Back to 2018, where Dae-young tries to protect Ji-woo from seeing a drunk man peeing into the bushes. She laughs at Dae-young, reminding him that, as a nurse, it’s not like she hasn’t seen it all. Dae-young sighs that it’s tiring getting older — he now gets tipsy after only a couple of beers, and working two jobs isn’t as easy as it used to be.
Seo-yeon’s on the hunt for a new place to live and goes to an interview for a share house. She’s much older than the other girls, who are all in college. It’s a very awkward interview, and Seo-yeon can’t exactly prove her employment, or explain why her hours are so unpredictable. The other girls assume she must be a bar hostess and decide that she won’t be a good fit.
Sun returns home, remembering Ji-woo’s advice to confess his feelings before he regrets it. But Seo-yeon isn’t in her room when he gets home — although her phone is. She gets a call and Sun answers it — it’s from another potential share house who says that she can move in. Sun’s shocked that she’s looking for another place to live.
Seo-yeon was in the bathroom, and when she sees Sun in her room, he blusters that he has another market errand for her in the morning. Seo-yeon’s just relieved this means she isn’t fired, since Sun hasn’t tried to contact her all day.
In his own room, Sun freaks out that maybe he’s already too late to confess since Seo-yeon’s moving out.
Dae-young arrives at Ji-woo’s house in the morning for the breakfast she promised him. He assumes that the fish porridge she made is for him and immediately starts to eat it. But it’s for Kongali. Ha!
Ji-woo actually made ginseng chicken soup for Dae-young, and as she sets it down on the table, he begins to babble about how nutritious it is. Ji-woo tells him to eat it before it gets cold, pointing out he’s only babbling because he’s embarrassed because he ate dog food. Ji-woo adds that she feels the need to pamper Kongali because she’s getting so old and can barely see her food bowl any more.
Since Ji-woo’s vet has moved away, Dae-young introduces her to one of his clients who is also a vet so Kongali can get a check-up. He gets a call from a client and apologizes to Ji-woo, since he’d planned to stay with her until he had to go to CQ Foods. He sighs that it’s hard juggling two jobs, but he still wants to do well at both of them.
Kongali is pretty healthy for being a 14-year-old dog, but she has cataracts, which is a normal part of aging. The vet suggests that all Ji-woo can do is give Kongali a comfortable life for as long as possible. Ji-woo says she’s doing the best she can to make Kongali happy.
At the CQ Foods meeting, Dae-young is surprised that they’re going to be dropping the countryside restaurant. Sun points out that they can’t wait forever to have the restaurant agree to work with them, but Dae-young is confident he’ll eventually win the owner over by focusing on the owner’s mother and providing her all the pretty cakes she could want.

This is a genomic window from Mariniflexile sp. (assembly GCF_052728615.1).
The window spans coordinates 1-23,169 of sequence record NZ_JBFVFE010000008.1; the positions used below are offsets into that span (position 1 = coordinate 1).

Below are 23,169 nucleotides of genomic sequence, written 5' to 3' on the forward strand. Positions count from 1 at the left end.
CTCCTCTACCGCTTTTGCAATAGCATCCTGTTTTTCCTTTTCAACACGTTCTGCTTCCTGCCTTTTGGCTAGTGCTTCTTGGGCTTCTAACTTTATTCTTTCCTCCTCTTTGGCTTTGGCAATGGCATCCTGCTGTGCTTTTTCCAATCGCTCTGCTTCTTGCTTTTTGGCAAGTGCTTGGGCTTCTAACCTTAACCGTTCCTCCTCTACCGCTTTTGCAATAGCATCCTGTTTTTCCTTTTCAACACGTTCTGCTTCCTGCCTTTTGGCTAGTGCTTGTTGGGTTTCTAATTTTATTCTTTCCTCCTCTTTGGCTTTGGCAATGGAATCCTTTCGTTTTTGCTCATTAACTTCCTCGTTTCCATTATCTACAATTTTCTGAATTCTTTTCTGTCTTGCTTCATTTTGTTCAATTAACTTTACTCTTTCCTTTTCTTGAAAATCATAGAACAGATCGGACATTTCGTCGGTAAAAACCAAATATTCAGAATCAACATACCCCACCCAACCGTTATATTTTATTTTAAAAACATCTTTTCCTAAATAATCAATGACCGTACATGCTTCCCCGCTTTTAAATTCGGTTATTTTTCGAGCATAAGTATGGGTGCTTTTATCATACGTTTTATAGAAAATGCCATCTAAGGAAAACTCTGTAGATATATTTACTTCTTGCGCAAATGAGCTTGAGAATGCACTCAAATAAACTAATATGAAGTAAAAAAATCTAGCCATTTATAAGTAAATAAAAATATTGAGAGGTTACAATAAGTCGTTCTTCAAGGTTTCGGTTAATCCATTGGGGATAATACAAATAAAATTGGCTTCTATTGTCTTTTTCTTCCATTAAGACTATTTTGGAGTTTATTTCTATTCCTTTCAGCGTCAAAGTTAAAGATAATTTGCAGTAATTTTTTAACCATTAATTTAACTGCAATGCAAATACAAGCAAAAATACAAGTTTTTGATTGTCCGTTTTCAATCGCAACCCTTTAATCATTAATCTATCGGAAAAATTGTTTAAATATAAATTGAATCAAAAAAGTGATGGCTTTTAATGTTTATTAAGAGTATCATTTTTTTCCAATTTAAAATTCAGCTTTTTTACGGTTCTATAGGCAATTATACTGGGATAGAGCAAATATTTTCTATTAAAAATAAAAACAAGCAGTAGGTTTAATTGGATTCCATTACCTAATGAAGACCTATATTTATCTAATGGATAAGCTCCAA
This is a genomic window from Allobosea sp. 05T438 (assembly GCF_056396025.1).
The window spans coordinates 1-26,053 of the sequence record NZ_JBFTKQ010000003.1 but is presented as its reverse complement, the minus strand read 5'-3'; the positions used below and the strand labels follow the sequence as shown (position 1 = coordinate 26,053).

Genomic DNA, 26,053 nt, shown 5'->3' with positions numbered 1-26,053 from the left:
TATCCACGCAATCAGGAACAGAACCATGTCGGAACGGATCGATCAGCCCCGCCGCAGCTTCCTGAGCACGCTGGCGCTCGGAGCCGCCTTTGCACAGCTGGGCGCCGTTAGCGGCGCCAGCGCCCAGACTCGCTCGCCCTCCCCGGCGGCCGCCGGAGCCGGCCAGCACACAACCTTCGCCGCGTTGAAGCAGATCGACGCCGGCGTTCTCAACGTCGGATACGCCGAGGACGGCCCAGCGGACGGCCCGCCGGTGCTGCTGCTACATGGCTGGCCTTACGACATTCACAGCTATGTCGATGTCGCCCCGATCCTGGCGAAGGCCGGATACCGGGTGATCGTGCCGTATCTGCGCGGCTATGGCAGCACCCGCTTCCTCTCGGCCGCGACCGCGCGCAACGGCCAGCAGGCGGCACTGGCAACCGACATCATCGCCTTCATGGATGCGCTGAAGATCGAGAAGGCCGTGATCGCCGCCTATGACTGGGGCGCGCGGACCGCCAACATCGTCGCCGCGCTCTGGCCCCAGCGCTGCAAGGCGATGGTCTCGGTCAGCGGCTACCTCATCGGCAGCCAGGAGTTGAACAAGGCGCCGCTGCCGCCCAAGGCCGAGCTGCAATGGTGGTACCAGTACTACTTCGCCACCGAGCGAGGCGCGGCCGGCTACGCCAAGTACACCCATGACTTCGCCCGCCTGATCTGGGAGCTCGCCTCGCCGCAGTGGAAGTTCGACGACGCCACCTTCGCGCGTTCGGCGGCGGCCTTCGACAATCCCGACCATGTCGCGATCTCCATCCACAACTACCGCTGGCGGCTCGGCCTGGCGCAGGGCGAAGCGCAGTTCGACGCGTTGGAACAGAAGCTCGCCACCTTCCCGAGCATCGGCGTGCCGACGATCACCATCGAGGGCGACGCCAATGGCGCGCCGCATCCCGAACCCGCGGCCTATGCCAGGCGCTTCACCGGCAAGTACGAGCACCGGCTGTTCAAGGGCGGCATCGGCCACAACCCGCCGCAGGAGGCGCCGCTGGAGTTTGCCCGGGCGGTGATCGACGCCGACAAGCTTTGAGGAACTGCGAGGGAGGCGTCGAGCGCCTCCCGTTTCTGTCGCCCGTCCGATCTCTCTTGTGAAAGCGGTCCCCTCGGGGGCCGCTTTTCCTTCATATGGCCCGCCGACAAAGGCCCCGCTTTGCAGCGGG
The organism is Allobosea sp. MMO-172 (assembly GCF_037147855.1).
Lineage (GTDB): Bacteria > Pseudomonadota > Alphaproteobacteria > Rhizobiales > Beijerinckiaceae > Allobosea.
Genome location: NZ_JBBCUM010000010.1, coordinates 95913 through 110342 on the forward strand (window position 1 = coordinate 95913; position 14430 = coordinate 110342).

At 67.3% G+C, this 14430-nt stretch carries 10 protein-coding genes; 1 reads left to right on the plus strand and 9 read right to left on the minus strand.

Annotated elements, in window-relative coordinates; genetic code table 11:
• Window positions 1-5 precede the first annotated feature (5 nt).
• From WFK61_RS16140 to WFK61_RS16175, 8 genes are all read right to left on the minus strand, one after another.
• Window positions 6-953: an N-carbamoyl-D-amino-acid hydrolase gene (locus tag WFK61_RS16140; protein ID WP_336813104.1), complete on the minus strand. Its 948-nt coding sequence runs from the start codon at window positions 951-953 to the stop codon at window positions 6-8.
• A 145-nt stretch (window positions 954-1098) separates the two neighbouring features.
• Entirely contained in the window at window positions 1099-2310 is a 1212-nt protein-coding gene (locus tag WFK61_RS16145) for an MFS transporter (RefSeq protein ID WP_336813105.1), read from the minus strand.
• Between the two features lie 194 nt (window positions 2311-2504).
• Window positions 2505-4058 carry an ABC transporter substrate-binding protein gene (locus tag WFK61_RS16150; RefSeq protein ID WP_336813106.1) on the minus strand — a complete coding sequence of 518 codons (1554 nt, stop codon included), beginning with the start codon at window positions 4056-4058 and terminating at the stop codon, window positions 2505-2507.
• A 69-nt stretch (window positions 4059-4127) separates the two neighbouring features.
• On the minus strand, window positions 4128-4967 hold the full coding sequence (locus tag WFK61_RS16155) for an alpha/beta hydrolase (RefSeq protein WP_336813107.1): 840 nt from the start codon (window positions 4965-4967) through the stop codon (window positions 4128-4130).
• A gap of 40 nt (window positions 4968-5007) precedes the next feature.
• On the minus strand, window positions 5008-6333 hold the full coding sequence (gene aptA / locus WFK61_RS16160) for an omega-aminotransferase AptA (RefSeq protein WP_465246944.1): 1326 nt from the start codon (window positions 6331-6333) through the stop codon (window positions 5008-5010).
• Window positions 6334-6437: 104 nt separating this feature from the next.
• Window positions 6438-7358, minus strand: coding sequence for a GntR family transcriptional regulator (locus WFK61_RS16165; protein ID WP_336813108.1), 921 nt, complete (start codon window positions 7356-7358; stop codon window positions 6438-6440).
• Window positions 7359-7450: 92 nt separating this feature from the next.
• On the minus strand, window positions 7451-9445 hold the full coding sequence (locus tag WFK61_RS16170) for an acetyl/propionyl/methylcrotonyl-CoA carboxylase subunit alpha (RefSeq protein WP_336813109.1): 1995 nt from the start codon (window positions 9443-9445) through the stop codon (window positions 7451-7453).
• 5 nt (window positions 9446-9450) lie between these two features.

Sun can’t stop thinking about confessing to Seo-yeon, which is amusing because it goes against Ji-woo’s advice to not overthink things. He calls Seo-yeon to ask her to meet with him after work.
He then goes to a florist to buy flowers. He’s totally clueless as to what he wants, since he doesn’t know what kind of flowers Seo-yeon might like. When the helpful florist tries to get an idea of Seo-yeon’s personality, Sun says she likes to cross the line. Pffft. He finally admits he wants the flowers for a love confession.
Seo-yeon’s annoyed that Sun is running late. She has her heels on to make it clear she’s ready to work, but finally kicks them off to sit down and rub her feet. The sound of the door makes her spring to attention and shove her shoes back on, but she’s surprised when Sun’s cousin Woo-young walks in.
Sun’s cousin is also surprised to see Seo-yeon, who reassures Woo-young that she’s only there to work in order to pay her back. Woo-young says that Sun already sent her the money, which is the first time Seo-yeon’s found out that the debt was completely paid off.
Ji-woo searches for dog-friendly vacations (so cute!), and Dae-young calls to ask her to dinner as payment for making him breakfast. They go to a Japanese restaurant that specializes in blowfish, and Dae-young asks if Ji-woo is ready to die, since blowfish is notoriously poisonous if not prepared correctly.
Amused, Ji-woo asks if he took her to this restaurant in order to sell her life insurance, but the two enjoy their blowfish feast without perishing. Dae-young makes blowfish puns and Ji-woo grimaces at his terrible jokes, but they happily fill their stomachs.
Afterwards, they walk home, and Dae-young asks how the vet visit went. Ji-woo says that Kongali is old and has limited time left, which is something she’s known for the past couple of years, anyway. She keeps hoping Kongali will live another year, though.
In her profession as a nurse, Ji-woo has to say goodbye so often to patients, just like she had to say goodbye to her own father and Seo-yeon’s father. Ji-woo sighs that it’s tiring always feeling like a farewell is imminent.
Dae-young muses that it’s better than not knowing and being filled with regret over a sudden goodbye. Realizing that he’s talking about Soo-ji, Ji-woo stops and says that she doesn’t want the two of them to say farewell. They’re friends, and as such, they should promise to stay together forever.